When Joel was feeling better we moved on towards Villasimius, where we anchored, also just in time before darkness. The sail there was not so comfortable, lots of wind and waves on the nose again, but we did our best…

We stayed in the anchorage, off the beach outside the marina, for three nights and days and it was a lovely place. We couldn’t find a good place for the dinghy except for the marina, so we brought a jerry can each time and got some diesel, like payment for leaving it there for a few hours 😝

The area was much nicer than Cagliari in the sense that we were closer to nature and also maybe it was less run down. Every day we went for long walks, exploring the area. There was a salt lake (like the one in Cagliari but this was smaller and you could see the pink flamingos closer), two huge beaches and many smaller ones, nice sandy (horse) paths and clear water. We did some snorkelling and also went for some climbing that we never found though.

After monitoring the weather, we decided to leave for Sicily on Friday afternoon. 


The last we saw of Mallorca

We stayed in Santa Ponsa for quite some time, before I (Ulrika) left for a trip to Sweden. Then Joel was left on his own, but with the company of the dogs and after a few days also his mother and her partner Björn.

They had some really bad weather during the less than two weeks that I was gone. Joel had a hard time, not getting much sleep in the crowded anchorage of Santa Ponsa. Then as the weather calmed, they sailed to Port de Sòller and remained there except a day trip to San Calobra. In Port de Sòller they experienced a short and intense freak storm that even made the Swedish news!

Shortly after I arrived back in Mallorca, we sailed further south and anchored in Cala Castell. It was another beautiful and secluded place, with high mountains and wild goats surrounding us. The water was clear and full of Posidonia and other aquatic life. We waited out some bad weather, but unfortunately the wind got funnelled from one direction during the night and we had up against 40 knots almost constant for a few hours. There was only one more boat there, but we were dragging a little bit and when we let all our chain out we were a bit too close to them for comfort. We probably had one of the worst conditions at anchor that we’ve ever had…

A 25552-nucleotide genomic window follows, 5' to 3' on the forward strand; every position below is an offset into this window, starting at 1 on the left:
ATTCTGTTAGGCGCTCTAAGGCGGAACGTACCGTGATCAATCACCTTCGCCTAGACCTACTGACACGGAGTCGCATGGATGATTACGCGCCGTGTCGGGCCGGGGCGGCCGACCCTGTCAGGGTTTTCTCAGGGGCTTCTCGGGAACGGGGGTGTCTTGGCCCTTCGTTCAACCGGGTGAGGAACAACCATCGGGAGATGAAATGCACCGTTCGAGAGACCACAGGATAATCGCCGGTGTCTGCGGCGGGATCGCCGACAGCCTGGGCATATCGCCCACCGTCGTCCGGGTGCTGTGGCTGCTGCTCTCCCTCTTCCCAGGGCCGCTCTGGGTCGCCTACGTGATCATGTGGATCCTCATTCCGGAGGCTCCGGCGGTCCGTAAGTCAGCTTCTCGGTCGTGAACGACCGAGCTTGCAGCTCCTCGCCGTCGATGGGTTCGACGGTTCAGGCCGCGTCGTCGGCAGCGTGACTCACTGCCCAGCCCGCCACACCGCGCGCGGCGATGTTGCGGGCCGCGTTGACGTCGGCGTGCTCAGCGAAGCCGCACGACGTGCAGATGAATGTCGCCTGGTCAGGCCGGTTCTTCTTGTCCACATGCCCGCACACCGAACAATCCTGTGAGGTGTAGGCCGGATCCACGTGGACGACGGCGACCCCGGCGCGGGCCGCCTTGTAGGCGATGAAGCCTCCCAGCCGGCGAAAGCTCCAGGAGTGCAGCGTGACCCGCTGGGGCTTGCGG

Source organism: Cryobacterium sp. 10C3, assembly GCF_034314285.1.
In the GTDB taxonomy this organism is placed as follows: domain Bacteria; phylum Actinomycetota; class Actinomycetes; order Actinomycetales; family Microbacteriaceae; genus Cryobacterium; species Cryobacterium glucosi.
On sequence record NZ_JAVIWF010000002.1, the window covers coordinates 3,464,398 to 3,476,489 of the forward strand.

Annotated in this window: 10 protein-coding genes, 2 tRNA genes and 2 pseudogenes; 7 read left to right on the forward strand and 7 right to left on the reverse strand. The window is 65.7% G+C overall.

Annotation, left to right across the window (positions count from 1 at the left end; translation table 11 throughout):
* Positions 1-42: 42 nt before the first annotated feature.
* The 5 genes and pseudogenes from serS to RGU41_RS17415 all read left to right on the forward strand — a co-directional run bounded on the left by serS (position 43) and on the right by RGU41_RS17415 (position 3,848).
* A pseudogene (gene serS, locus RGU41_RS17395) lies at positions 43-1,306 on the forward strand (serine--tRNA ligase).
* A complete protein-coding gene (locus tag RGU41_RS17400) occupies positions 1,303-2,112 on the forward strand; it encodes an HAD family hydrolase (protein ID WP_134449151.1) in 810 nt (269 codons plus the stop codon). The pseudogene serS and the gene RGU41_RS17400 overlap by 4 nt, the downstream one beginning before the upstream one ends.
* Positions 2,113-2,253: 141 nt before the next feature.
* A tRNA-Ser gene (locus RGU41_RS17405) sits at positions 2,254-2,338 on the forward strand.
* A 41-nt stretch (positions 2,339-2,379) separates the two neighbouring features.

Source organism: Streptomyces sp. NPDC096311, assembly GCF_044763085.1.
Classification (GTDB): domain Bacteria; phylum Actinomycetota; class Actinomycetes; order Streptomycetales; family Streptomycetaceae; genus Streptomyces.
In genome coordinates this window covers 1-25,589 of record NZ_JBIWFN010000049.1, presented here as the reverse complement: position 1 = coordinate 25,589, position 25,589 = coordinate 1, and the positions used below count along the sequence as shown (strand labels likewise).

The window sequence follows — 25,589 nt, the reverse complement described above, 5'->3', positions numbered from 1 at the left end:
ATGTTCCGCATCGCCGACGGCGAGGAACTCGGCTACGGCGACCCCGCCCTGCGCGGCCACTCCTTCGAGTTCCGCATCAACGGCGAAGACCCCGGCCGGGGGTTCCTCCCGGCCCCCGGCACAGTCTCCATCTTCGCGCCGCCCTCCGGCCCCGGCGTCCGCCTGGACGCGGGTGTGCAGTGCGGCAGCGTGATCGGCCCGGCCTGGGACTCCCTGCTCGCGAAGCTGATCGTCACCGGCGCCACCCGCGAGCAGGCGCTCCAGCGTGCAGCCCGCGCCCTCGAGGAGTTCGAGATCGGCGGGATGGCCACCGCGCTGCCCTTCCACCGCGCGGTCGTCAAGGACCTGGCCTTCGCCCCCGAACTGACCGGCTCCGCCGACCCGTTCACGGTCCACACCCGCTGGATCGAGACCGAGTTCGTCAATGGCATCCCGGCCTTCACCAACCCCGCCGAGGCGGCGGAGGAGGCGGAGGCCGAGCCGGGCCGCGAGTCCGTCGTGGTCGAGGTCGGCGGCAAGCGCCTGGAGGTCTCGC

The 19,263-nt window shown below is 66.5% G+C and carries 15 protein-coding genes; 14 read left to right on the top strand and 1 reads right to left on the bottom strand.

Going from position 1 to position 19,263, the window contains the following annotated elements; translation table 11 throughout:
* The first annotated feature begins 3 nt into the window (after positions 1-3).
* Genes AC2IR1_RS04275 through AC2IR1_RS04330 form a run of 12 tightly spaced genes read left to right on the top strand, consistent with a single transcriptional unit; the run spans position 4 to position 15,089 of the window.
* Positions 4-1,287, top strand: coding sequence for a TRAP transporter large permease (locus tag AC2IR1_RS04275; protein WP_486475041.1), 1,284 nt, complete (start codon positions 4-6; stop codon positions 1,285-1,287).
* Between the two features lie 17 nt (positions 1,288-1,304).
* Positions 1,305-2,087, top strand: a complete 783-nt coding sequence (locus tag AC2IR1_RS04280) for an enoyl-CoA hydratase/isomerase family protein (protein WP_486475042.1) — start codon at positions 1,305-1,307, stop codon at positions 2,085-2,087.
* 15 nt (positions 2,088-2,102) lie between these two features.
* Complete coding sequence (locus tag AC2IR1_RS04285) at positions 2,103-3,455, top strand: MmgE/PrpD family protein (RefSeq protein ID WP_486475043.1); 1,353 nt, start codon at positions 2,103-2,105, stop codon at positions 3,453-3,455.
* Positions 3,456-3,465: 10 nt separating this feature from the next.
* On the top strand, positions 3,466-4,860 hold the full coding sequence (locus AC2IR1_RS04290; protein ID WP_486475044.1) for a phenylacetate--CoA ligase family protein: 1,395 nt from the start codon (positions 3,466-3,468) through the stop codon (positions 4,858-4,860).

The next day we left for Alcudia, where we knew there was really good holding and we would be able to get some shopping done before crossing to Sardinia.

We were monitoring the weather and since there was a Mistral coming, we decided to sail straight from Alcudia, without stopping in Menorca. Mallorca and Menorca was going to be hit bad by the Mistral so there was no point in waiting either. We also decided to go the south of Sardinia and wait out the wind there in a marina. 

So the 9th of July we waved goodbye to Mallorca and set sail!

Superboat La Vie

Sailing towards Santa Ponsa, we were flying along in perfect downwind as we heard a Pan-Pan on the VHF-radio. It was a motor boat that had had an engine fire and was now drifting. They got response from the Palma rescue, but as the boat stated their coordinates Palma replied that they weren’t able to get a tow boat to them for at least half an hour.  The motor boat stated that they were heading for the rough coast, towards the rocks and it was deep until very close to shore, so they couldn’t put their anchor down until they might be too close.

We kept listening to the radio and checked their position. We realized we were very close to them and when we started looking we actually had a visual. Another sailboat had just called to them on the radio saying they might be able to reach them before the rescue boat could. When we saw that we were even closer, the closest boat, we called them and said we could reach them and do what we could to help. They replied that they would be very grateful for any help they could get as soon as possible.